All throughout January we’re bringing you 30 Days, 30 Ways to Good Health, a series of easy strategies for overall wellness (and because we love food, it’s focuses on the foods and cooking techniques to add into your life instead of what to take away.)  Read on for our latest eat well strategy: savor more seafood.


Seafood is a wonderful source of protein and healthy fats. In particular, seafood is one of the best natural sources of omega-3 fatty acids, which are known to protect against heart disease. Where possible, choose sustainably-raised fish, and don’t shy away from small oily fish like sardines and anchovies. Get inspired with some of our favorite fish recipes below.

img19l-1Salmon Tacos with Mango Avocado Salsa
Try to purchase wild salmon rather than farmed—not only is it a more sustainable option, but it’s more nutritious and flavorful, too.
img32lBaked Cod with Leeks, Morels and Bacon
Here, elegantly ridged morels partner with smoky bacon and caramelized leeks to create a sophisticated baked fish dish. A touch of Champagne vinegar adds punch, and a few snips of fresh chives lend color.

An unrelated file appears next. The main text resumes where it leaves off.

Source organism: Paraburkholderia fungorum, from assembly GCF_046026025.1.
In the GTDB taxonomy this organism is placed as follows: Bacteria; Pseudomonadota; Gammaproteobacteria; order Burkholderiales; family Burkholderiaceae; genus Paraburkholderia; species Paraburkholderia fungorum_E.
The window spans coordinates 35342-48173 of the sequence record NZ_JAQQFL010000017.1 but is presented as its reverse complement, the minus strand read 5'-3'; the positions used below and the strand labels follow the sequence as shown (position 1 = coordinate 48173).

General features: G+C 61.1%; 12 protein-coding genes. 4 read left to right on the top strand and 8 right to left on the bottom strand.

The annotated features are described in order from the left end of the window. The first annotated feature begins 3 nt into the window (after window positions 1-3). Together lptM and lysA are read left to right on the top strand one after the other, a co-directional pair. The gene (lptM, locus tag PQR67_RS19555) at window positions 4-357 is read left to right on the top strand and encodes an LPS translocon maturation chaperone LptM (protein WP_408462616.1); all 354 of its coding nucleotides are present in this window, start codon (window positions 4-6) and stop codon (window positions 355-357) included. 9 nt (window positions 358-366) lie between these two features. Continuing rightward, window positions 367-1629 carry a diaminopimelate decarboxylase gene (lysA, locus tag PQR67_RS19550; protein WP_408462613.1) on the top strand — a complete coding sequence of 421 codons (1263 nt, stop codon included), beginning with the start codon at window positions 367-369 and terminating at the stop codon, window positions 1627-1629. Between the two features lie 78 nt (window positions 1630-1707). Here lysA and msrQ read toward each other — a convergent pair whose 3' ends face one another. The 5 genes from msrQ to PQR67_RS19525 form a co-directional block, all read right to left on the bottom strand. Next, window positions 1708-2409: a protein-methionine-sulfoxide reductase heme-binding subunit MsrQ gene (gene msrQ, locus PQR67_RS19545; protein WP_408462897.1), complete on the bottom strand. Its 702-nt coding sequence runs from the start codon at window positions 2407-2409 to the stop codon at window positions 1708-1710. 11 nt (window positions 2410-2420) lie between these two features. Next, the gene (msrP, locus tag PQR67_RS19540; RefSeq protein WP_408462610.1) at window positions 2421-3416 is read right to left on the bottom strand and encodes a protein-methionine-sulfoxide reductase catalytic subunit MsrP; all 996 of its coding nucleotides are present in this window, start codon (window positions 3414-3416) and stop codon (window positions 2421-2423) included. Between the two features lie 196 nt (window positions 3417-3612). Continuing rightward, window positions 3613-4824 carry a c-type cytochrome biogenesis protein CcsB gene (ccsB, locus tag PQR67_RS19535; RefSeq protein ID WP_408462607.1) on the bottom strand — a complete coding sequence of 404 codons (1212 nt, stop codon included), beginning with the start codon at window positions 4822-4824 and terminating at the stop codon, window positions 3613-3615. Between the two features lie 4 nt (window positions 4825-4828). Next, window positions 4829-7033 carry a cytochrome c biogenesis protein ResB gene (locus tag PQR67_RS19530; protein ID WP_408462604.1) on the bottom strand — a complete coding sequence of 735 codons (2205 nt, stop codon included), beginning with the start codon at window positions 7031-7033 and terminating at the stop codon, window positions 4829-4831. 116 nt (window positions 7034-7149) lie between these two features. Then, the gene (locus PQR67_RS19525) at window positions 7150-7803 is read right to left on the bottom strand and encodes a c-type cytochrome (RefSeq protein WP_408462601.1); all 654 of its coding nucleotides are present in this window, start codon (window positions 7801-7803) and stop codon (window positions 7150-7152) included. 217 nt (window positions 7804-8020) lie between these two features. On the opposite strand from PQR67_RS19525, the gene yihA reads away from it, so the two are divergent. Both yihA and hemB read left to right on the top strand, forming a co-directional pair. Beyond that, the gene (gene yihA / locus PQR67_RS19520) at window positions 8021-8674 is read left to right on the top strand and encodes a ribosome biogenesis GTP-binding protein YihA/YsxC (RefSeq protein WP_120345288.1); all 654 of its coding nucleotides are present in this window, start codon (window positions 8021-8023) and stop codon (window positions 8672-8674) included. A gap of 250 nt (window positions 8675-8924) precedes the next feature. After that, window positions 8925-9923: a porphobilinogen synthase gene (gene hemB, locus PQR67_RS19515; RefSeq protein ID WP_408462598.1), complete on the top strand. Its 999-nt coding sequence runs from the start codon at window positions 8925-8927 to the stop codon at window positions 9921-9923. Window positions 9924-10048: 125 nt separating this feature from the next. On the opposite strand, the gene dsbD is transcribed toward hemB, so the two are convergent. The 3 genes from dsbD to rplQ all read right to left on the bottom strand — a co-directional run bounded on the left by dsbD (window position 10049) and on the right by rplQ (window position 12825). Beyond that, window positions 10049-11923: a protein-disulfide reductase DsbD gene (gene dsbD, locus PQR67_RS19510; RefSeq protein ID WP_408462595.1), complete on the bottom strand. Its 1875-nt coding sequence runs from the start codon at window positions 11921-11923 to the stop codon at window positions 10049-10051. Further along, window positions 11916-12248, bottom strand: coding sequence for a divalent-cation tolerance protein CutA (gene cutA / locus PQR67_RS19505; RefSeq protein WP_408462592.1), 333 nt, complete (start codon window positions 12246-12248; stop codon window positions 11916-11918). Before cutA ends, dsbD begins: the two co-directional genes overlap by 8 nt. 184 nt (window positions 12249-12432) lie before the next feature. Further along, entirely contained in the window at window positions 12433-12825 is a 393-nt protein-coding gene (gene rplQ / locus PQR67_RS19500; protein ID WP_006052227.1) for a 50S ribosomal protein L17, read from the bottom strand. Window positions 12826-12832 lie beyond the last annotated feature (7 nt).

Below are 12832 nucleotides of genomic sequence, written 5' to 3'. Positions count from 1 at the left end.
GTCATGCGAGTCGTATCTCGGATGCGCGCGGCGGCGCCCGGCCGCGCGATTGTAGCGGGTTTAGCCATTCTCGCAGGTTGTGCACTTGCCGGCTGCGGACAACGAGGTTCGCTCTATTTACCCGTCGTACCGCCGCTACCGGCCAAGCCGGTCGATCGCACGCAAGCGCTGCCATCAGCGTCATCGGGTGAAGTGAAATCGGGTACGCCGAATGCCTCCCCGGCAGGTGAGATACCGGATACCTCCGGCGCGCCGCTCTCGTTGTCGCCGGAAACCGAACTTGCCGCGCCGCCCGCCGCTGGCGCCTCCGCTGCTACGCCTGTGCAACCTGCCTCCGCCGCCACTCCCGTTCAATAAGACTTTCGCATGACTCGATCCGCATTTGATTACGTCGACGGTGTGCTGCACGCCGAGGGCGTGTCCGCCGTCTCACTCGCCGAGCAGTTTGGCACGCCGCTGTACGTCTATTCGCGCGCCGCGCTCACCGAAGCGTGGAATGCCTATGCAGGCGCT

img8lShrimp in Tomato-Olive-Caper Sauce
Polenta makes a hearty gluten-free base for this rustic Italian meal. Get the polenta started first, and then simmer the shrimp while it cooks. If you can find San Marzano canned tomatoes, they will add a bold flavor and supple texture to the dish.
img53lOlive Oil-Poached Tuna Tomato-Fennel Salad
Poaching in a shallow bath of olive oil and herbs results in tender, flavorful tuna that can be enjoyed warm or at room temperature. Serving it alongside a salad of fennel, tomatoes and beets adds vibrant color and fresh flavor to the dish.
img4l-1Fish with Lemon and Caper Sauce
Piccata is a traditional Milanese preparation in which a pan sauce of butter, lemon juice and capers is spooned over thin slices of sautéed veal. But that same trio of ingredients is also used in southern Italy as the basis of a sauce for white fish, especially those with a delicate texture.
img2lHalibut in Parchment with Basil Oil
Baking fish in parchment paper, a quick cooking method, gently preserves the fishs tenderness while capturing its flavor. The fish may be placed on a bed of herbs or vegetables, or topped with a sauce, flavored oil or butter. Cooking fish inside a packet intensifies its taste and envelops the fish with a cloud of fragrance that is released when the parchment is cut for serving.
img41lCrispy-Skinned Fillet of Atlantic Salmon